$114 million boost to protect and support Western Australian children

The McGowan Government is committed to protecting vulnerable children and keeping families safely together to reduce the rate of children entering care.

Every child deserves to grow up in a safe and loving environment – and taking children into care is always a last resort. As a Government, we recognise the best long-term strategy is to invest in initiatives that support families so their children can remain safely with them at home.

The McGowan Government will invest an additional $114 million into the child protection system and supporting services to protect vulnerable children and their families, and steer at‑risk children away from the justice system.

The 2022-23 State Budget allocates more than $75 million to frontline staff and services to support children in care and those that can remain safely at home.

This includes $36.7 million to help deliver and enhance child protection services, with 36 new child protection workers to boost capacity on the frontline.

A new position of Chief Practitioner will also be created to oversee the Specialist Child Protection Unit at the Department of Communities.

The extra resourcing is in addition to a previous $6.1 million commitment to support children in care through the creation of a new Midland Care Team. The new Care Team is the ninth in the district and comprises of 14 additional staff.

In the last reporting year and for the first time since 1997, the total number of children in care in Western Australia dropped by 2.8 per cent.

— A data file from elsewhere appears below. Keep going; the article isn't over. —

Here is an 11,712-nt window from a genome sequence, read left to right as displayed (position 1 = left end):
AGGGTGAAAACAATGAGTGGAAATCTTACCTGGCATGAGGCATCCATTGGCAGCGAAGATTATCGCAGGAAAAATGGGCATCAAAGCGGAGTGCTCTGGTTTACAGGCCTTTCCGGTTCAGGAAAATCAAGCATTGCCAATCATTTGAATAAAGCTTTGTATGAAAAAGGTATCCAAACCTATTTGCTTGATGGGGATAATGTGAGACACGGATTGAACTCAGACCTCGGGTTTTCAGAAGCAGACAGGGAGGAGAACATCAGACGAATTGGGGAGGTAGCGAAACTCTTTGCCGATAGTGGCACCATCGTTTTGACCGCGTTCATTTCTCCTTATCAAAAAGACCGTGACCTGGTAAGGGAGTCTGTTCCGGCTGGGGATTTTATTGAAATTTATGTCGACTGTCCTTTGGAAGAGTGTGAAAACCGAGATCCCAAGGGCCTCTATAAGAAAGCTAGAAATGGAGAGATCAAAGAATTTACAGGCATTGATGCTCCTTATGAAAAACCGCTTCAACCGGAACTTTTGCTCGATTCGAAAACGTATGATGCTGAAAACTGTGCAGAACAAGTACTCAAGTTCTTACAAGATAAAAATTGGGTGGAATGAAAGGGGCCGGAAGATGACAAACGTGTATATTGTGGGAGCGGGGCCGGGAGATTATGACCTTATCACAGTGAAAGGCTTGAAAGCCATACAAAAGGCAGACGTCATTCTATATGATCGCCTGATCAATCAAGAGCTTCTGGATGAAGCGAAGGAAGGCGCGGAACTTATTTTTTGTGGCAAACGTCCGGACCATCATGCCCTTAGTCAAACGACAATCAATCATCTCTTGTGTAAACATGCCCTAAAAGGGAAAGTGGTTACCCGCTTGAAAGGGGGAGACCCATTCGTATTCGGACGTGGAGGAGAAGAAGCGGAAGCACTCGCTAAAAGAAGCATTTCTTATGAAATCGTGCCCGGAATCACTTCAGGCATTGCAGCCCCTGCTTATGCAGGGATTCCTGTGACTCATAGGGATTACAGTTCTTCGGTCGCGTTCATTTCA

The McGowan Government will build on that achievement, with an additional $23.9 million allocated in the State Budget to expand successful programs that provide support services to families with children who are at risk of coming into care.

The Earlier Intervention and Family Support (EIFS) Strategy aims to prevent children from entering care and reduce the overrepresentation of Aboriginal children in the child protection system. It strives to help children remain safely at home with their parents by providing counselling and in-home support to families to improve their parenting skills and to help keep children safe.

The additional funding will enable EIFS services to reach more children and families, and meet increased demand in Midland and Armadale, while the programs will also be trialled in Halls Creek and the South-West.

The McGowan Government’s flagship Target 120 program will also be rolled out to nine additional locations, with an $11.1 million boost allocated in the State Budget.

Target 120 supports at-risk young people and their families, helping to create safer communities by steering teenagers away from the justice system. Since its inception in 2018, the program has been linked to better outcomes for participants, with about half having no further contact with police.

An additional $18.6 million has been provided to boost out-of-home care service contracts to keep WA children safe and to fund quality assurance to ensure children are provided with the best possible care.

A further $9.1 million will also be allocated to keep WA kids in early childhood education safe.

An extra $5.7 million will be allocated to services that support children in the justice system.

The McGowan Government is also delivering on its commitment to implement recommendations from the Royal Commission into Institutional Responses to Child Sexual Abuse, with $2.7 million for a pilot Harmful Sexual Behaviours Intervention Program.